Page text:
playn | A Java game development framework that deploys to JVM, HTML5, Android and iOS. | Game Engine library

 by   playn Java Version: Current License: Apache-2.0

kandi X-RAY | playn Summary

kandi X-RAY | playn Summary

playn is a Java library typically used in Gaming, Game Engine applications. playn has build file available, it has a Permissive License and it has low support. However playn has 23 bugs and it has 1 vulnerabilities. You can download it from GitHub, Maven.

PlayN is a cross-platform Java game development library written in [Java] that targets HTML5 browsers (via [GWT]), desktop JVMs, [Android] and [iOS] devices. Information on PlayN can be found in this README and on the [PlayN project website]. PlayN developers, contributors, and users regularly communicate on the [PlayN Google Group].

            kandi-support Support

              playn has a low active ecosystem.
              It has 227 star(s) with 57 fork(s). There are 30 watchers for this library.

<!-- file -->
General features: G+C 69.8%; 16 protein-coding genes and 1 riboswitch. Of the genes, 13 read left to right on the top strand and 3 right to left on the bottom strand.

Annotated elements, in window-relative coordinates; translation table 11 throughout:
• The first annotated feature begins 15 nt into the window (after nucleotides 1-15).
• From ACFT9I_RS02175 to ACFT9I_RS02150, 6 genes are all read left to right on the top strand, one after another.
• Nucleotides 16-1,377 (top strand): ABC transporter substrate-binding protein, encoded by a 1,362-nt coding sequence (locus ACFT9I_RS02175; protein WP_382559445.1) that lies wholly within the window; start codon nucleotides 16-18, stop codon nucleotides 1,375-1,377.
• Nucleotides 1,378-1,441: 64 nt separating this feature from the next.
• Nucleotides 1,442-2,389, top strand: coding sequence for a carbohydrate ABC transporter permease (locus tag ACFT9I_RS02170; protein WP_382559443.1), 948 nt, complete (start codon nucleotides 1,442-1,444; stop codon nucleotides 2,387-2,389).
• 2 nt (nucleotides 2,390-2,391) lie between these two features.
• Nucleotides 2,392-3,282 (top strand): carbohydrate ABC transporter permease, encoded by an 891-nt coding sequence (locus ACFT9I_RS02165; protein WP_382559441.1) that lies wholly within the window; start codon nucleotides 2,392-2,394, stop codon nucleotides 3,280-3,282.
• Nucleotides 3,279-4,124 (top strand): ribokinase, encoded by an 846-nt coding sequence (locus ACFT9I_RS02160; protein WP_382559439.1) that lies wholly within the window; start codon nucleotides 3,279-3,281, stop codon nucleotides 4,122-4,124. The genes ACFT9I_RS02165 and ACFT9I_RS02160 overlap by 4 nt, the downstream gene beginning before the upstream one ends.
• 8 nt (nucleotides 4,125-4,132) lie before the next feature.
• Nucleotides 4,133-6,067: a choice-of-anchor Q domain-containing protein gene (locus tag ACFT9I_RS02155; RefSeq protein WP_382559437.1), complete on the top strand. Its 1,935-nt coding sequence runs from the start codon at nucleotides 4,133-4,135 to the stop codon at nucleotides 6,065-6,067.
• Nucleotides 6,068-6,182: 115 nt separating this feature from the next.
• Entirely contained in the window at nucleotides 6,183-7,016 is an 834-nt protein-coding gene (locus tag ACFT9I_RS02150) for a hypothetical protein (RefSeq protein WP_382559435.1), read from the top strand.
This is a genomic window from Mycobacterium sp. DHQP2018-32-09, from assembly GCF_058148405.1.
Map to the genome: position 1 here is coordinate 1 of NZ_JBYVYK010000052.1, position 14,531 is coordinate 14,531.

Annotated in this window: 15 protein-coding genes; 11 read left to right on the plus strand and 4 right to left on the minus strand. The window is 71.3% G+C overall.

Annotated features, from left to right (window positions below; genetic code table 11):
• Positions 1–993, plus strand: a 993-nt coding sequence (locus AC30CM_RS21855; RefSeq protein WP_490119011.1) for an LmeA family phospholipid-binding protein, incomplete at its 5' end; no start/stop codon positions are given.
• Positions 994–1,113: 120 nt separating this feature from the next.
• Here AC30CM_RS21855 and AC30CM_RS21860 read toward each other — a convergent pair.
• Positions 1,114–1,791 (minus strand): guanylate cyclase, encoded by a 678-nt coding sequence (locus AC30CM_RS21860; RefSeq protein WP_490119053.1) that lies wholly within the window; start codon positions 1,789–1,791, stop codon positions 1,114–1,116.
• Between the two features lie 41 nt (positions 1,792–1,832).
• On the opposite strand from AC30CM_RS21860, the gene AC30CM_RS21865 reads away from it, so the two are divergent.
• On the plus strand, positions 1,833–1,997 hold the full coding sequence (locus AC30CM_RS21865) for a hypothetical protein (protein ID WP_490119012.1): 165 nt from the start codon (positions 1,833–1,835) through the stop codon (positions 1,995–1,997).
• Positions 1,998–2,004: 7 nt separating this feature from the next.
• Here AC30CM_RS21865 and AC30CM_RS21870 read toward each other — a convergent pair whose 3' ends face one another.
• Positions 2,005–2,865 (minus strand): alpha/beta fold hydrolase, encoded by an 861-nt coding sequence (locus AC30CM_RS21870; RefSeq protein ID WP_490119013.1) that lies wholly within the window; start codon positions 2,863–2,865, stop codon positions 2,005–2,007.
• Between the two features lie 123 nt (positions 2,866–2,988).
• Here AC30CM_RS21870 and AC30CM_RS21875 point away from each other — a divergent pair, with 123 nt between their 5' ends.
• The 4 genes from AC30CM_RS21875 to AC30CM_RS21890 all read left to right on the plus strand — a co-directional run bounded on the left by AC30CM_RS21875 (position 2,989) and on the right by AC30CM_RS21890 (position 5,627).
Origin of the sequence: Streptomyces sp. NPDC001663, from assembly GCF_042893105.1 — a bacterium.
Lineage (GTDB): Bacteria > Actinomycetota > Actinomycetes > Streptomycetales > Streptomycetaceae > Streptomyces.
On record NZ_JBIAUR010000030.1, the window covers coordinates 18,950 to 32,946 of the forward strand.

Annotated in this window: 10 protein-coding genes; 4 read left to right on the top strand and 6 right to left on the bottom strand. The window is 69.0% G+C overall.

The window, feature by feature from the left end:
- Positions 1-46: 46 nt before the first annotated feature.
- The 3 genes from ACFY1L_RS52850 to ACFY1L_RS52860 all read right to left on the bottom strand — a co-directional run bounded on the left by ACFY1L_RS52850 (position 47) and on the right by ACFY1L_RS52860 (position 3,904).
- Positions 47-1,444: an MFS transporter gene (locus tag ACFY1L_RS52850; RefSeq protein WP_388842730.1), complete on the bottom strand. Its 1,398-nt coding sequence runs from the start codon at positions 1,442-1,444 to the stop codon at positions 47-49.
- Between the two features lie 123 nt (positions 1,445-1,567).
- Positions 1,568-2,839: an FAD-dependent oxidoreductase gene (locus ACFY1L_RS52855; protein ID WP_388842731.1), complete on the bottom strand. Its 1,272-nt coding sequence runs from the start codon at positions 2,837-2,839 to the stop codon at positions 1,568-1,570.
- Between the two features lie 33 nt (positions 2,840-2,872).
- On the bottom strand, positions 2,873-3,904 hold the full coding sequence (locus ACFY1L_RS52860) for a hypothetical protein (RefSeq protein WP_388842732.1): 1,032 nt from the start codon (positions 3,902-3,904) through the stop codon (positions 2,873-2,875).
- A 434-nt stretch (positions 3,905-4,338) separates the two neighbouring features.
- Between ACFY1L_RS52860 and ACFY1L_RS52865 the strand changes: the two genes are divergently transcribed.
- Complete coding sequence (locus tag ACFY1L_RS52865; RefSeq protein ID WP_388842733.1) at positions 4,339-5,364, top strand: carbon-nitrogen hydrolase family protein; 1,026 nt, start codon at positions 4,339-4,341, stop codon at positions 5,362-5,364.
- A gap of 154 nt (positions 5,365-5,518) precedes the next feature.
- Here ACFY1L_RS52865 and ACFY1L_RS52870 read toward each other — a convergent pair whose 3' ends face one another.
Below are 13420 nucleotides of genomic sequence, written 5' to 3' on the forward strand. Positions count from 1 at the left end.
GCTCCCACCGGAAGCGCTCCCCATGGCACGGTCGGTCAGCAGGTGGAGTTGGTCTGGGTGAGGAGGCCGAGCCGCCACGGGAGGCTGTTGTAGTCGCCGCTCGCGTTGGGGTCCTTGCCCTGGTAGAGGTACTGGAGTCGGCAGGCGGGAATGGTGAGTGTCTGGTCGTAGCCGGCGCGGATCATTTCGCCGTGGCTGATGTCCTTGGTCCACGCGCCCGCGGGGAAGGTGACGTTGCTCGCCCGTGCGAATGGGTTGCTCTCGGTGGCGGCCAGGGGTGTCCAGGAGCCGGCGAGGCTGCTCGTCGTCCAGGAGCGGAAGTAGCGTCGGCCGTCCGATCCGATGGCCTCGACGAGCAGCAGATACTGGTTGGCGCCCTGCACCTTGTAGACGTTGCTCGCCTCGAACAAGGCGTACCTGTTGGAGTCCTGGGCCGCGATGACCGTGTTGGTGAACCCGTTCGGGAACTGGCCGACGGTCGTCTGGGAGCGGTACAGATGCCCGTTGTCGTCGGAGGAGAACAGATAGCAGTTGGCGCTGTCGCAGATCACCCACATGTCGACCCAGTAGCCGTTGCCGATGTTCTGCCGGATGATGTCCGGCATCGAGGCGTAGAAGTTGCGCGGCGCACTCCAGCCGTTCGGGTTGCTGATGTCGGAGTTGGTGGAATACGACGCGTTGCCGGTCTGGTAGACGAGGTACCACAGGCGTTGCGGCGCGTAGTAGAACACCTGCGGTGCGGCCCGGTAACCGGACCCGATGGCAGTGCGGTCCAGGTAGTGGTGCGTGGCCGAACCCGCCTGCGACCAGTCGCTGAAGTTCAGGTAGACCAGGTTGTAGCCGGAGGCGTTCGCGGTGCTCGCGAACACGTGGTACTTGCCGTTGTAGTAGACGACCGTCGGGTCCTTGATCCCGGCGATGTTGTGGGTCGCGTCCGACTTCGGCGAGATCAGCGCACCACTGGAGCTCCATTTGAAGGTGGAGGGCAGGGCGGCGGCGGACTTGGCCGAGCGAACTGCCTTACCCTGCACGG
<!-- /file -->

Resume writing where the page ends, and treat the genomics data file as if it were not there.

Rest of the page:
It had no major release in the last 6 months.
              There are 4 open issues and 23 have been closed. On average issues are closed in 60 days. There are 2 open pull requests and 0 closed requests.
              It has a neutral sentiment in the developer community.
              The latest version of playn is current.

            kandi-Quality Quality

              playn has 23 bugs (0 blocker, 4 critical, 15 major, 4 minor) and 1574 code smells.

            kandi-Security Security

              playn has no vulnerabilities reported, and its dependent libraries have no vulnerabilities reported.
              playn code analysis shows 1 unresolved vulnerabilities (0 blocker, 0 critical, 0 major, 1 minor).